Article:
Looking at Them
A Mexican Perspective on the Gap
with the United States
IN NO OTHER country is the gap with the United States more palpable than in Mexico. This is because the gap is much deeper and wider than just the economic disparities between the two countries. It is a moral gap, one that has grown over two centuries of incomprehension and contempt on the part of the United States and ignorance and resentment on the part of Mexico. There is no single explanation for this mutual estrangement, of course, but the two countries find themselves, border to border, in a paradoxical situation.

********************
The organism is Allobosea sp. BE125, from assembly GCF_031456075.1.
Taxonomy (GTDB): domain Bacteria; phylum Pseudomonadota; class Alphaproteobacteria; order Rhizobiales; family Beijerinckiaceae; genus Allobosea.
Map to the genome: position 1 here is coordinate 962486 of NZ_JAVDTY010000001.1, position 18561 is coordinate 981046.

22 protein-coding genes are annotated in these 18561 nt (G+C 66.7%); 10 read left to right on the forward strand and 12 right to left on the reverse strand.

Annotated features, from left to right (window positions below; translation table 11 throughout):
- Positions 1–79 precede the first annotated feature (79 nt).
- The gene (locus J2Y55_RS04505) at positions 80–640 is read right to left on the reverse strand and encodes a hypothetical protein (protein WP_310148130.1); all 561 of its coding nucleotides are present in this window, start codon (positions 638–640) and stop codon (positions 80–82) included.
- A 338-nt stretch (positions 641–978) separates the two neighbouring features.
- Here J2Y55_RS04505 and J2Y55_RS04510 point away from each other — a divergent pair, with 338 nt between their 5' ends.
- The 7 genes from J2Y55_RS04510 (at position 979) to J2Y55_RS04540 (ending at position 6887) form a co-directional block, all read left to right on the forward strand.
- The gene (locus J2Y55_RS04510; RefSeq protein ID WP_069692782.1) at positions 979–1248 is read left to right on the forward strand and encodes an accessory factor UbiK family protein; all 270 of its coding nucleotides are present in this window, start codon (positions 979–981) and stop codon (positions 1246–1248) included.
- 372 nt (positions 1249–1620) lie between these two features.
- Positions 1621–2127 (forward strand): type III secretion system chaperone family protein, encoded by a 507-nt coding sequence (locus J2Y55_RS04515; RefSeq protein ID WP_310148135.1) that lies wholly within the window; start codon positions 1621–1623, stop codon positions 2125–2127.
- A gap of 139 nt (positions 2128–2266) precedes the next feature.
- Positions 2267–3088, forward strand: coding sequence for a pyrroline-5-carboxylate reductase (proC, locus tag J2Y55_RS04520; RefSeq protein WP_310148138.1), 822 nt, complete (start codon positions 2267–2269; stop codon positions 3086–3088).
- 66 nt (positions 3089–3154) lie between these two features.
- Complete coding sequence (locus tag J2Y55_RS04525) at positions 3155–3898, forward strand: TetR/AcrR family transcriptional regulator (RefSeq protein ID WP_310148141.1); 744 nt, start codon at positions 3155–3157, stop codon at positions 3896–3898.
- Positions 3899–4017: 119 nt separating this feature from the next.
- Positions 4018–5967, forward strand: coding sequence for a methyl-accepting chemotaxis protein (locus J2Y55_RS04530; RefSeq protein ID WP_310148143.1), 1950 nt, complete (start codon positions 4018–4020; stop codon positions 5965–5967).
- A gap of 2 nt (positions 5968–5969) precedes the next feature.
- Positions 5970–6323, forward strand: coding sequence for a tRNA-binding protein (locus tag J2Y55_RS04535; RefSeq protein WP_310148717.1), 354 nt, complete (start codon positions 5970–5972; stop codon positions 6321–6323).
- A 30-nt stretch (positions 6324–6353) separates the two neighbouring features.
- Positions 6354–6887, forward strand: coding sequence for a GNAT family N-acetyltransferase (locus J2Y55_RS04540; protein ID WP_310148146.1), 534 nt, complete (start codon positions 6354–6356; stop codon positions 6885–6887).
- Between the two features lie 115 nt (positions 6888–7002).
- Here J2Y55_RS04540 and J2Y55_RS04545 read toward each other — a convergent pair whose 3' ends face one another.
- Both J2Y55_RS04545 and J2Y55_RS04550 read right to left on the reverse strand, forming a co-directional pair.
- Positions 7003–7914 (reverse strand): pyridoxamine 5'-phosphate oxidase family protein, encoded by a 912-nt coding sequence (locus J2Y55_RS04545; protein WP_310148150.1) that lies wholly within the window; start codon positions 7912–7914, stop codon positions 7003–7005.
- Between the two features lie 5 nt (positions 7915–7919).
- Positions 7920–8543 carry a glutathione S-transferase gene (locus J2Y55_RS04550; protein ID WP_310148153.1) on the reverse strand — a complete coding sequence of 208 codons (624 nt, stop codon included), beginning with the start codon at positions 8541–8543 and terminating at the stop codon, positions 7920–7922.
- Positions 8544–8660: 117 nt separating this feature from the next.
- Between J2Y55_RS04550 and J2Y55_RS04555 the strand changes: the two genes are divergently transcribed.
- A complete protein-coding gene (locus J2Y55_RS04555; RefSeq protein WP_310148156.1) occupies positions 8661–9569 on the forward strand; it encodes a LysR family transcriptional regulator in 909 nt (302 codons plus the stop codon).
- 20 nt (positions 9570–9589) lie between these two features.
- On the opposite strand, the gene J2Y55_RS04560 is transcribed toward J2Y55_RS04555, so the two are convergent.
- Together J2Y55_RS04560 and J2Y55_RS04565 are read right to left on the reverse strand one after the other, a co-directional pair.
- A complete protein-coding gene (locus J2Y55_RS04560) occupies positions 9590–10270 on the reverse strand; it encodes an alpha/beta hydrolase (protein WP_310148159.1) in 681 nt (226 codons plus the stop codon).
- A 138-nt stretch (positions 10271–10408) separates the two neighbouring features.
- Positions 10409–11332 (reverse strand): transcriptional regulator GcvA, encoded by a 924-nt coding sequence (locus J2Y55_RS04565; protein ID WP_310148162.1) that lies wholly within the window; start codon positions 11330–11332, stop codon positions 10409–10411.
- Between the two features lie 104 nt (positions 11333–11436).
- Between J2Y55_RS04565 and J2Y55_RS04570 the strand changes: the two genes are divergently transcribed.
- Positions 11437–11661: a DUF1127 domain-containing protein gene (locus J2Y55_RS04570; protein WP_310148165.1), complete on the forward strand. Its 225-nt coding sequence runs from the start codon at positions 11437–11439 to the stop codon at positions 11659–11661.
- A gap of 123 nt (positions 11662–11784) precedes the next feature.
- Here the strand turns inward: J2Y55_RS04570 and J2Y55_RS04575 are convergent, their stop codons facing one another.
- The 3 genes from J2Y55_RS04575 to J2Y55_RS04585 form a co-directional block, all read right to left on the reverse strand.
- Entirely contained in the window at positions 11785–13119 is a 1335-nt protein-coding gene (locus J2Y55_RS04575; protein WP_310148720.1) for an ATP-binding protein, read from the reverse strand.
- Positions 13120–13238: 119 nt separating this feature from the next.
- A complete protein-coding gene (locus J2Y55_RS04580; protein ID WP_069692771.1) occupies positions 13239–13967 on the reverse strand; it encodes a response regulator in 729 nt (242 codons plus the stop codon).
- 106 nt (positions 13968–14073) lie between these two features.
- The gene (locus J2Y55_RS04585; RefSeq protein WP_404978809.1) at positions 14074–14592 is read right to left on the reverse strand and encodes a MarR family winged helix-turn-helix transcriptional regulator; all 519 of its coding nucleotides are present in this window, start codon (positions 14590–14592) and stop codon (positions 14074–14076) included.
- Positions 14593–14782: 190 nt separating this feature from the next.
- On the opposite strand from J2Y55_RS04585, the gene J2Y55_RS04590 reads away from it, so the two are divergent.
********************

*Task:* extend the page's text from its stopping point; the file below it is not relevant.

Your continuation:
One of today’s realities in the region is that a part of Mexico, as well as Latin America as a whole, has moved—literally—to the United States. At the risk of failing to recognize itself, Mexico’s northern neighbor cannot afford to disregard the Mexican and Hispanic population that now resides in its cities and rural areas, from Texas to Alaska and from New York to California. By the same token, Mexicans and other Latin Americans cannot succumb to simplistic and Manichaean visions of history, nor cling to the notion that the United States is the source of all of the region’s ills. Therefore, it is important to study the gap between the United States and its southern neighbors not only as